Somehow, we produced three passable specimens – one was even close to winning a prize. The idea was that each kid would take one of the trees home. DS1 had decided which one he was having, and became quite agitated when the other two voiced the fact that they’d quite like that one too. He stood gripping the tree in question with a steely expression on his face, resisting any suggestion to put it down and sort this out in a fair manner – by drawing lots. I left it for the teachers to sort out.

Fortunately, he won the draw and came out with a massive grin on his face, clutching his tree. I’d like to think it had been an above-board election.

All the fun of the fair

The school Christmas fair is normally avoided like the plague by DS1. We went once a few years back, but it was far too noisy and crowded. He freaked out and we haven’t been back since.

However, I always ask him if he wants to go, and this year he shocked me by answering in the affirmative. His friend Howard was going, you see, and DS1 told me he wanted to go at the same time and stay until he left.

We arrived as the doors opened so we would have a chance to acclimatise before it got too busy. We spent the first 15 minutes walking around and around the corridors, as he adjusted to the school looking and sounding different to normal. Eventually, I talked him onto going into the craft room, where he bumped into his mate Henry and his sister Bridget. They settled down and decorated a Christmas bauble and DS1 even spoke to the unknown adult taking the money.

Seeing they were as happy as Larry, Henry’s mum and I adjourned to the hall, where mulled wine was being supplied (or is that bought by us) in large quantities.

The kids were given some funds and left to have fun, checking in with us every now and again before rushing off for the next adventure. After a while I noticed Henry and Bridget were returning with various gifts that they had acquired with their spending money, and by the end they had bought all their presents for their entire family. DS1, on the other hand, had a bauble and four fungus amungus (look it up, I’m none the wiser) – one of which he had lost – to his name. Where the rest of the money had gone, who knows. I do know I had to spend 10 minutes searching for a tiny yellow rubber object on the floor. We didn’t find it. He was distraught.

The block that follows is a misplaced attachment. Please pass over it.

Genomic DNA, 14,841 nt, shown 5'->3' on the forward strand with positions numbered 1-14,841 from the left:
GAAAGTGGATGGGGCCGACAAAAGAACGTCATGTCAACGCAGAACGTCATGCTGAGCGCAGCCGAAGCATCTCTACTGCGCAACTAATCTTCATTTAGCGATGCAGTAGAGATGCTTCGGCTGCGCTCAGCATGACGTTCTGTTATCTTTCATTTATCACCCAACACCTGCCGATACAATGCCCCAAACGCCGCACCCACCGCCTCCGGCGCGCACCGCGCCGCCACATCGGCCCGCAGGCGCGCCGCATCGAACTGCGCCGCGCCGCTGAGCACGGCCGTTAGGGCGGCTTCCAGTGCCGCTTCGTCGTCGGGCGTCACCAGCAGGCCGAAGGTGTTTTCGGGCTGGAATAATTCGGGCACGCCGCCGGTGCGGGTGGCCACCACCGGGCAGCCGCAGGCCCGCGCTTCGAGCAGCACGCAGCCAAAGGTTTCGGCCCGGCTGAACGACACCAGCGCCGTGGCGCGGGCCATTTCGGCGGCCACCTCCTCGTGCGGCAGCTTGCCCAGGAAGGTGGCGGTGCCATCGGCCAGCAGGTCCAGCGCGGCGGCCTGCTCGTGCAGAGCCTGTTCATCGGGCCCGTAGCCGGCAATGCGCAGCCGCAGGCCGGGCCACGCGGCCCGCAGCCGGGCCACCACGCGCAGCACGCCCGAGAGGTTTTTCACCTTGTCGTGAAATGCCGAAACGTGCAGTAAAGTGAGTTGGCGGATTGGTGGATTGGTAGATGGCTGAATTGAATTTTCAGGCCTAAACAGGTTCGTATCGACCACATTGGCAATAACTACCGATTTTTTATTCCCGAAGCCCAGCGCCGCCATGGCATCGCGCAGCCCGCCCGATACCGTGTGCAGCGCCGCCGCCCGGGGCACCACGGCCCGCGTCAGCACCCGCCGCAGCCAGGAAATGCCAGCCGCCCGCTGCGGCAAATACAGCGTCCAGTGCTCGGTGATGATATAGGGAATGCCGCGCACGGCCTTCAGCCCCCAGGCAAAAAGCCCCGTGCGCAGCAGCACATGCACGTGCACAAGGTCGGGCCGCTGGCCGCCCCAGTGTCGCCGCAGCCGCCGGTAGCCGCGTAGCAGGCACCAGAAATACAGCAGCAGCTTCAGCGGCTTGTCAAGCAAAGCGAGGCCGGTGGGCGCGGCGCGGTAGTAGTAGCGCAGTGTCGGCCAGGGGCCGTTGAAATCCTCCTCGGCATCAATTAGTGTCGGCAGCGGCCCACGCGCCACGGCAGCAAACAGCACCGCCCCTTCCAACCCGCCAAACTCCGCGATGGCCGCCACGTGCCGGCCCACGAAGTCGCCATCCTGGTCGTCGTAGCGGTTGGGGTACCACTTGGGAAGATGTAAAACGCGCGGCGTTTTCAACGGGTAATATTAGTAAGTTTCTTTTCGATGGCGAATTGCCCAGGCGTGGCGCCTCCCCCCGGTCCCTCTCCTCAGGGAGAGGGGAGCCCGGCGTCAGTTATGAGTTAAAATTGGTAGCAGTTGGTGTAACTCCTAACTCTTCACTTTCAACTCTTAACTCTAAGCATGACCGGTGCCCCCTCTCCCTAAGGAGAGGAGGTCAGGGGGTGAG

He was becoming agitated and over tactile – his senses were overloaded – and I suggested we set off for home. He was insistent, however, that we had to stay until the end, and I couldn’t get him to change his mind. We were heading for a car crash.

The accumulation of noise and movement and crowds had taken their toll, his personal space had become invaded, and on the way home he became smacky and kicky, not just to me but his friends as well.

It was not the easiest of walks home.

In good elf

Not everything ended in tears, though. The trip to the pantomime (sausage-gate excepted) went well. So much so that Peter Pan is fast becoming his new obsession. Apparently, I make the perfect Smee because my stomach hangs over my belt.

The class nativity play, which his class had to perform in front of the whole school and parents in the local church passed off without incident. He even went on stage at the appointed time and nailed being a silent sheep splendidly.

Christmas does have some upsides, it seems – one, being the amusement that the Elf on the Shelf causes. I can’t quite believe he (and he’s not alone among his peers) still accepts that this toy elf visits the house while he’s asleep, does something ‘naughty’, stays there all day in his ‘frozen’ state, until the child of the house is asleep. He then “unfreezes”, as DS1 terms it, and returns to Lapland to report to Santa on whether the child in question has been naughty or nice, before returning to the house, gets up to some caper and freezes again, all before said child awakes.

DS1 loves this and he can’t wait to see what Ted (the name he has given his elf) has been up to in the night. The downside is that he comes tearing into our room at some ungodly hour to inform us as to what Ted has done.

The problem comes when you forget to move the bloody elf, and he is still in the same position the following morning. This happened to us the other day, when Ted remained sat on the Christmas tree trying to open a present.

Luckily (not for me, mind) I’d been ill in bed the previous day with a severe case of the two bob bits. The wife, with deft of hand, managed to sneak a Dioralyte sachet onto the tree and pointed it out to DS1. “Look, Ted must have the same illness as Dad,” she said. Amazingly, he bought it.

He cackled even louder later, when I told him that it must have been my medicine that Ted had stolen.

He later informed me that he had sprinkled the contents of the sachet over Ted to help him get better quicker, because “when he is frozen, his nose seals up like a toy and he can’t breathe normally”.

You have to be on the ball with the elf’s location, though, especially with the boy’s memory recall. One night, we set him up stealing snowflake stickers off the kitchen window. While this amused the boy, he remarked: “He can’t get enough of the kitchen can he? That’s the fifth time he’s been in here.”

On another occasion, he didn’t take kindly when ‘Ted’ left him a note on the toilet roll the cheeky elf had stolen. It read: “Remember, it’s important to brush your teeth twice a day and to have a bath or shower at least twice a week.”

In my misguided mind I thought the directive coming from Ted, and by association Santa, may have the desired affect.

But, by the time I came down in the morning, the note had been doctored and was now addressed to me.

I had no come back – how could I have known what Ted had written?

You have to hand it to him.

1 comment

  • Clive

    Happy (fingers crossed) Christmas DS1, and Mum and Dad of course.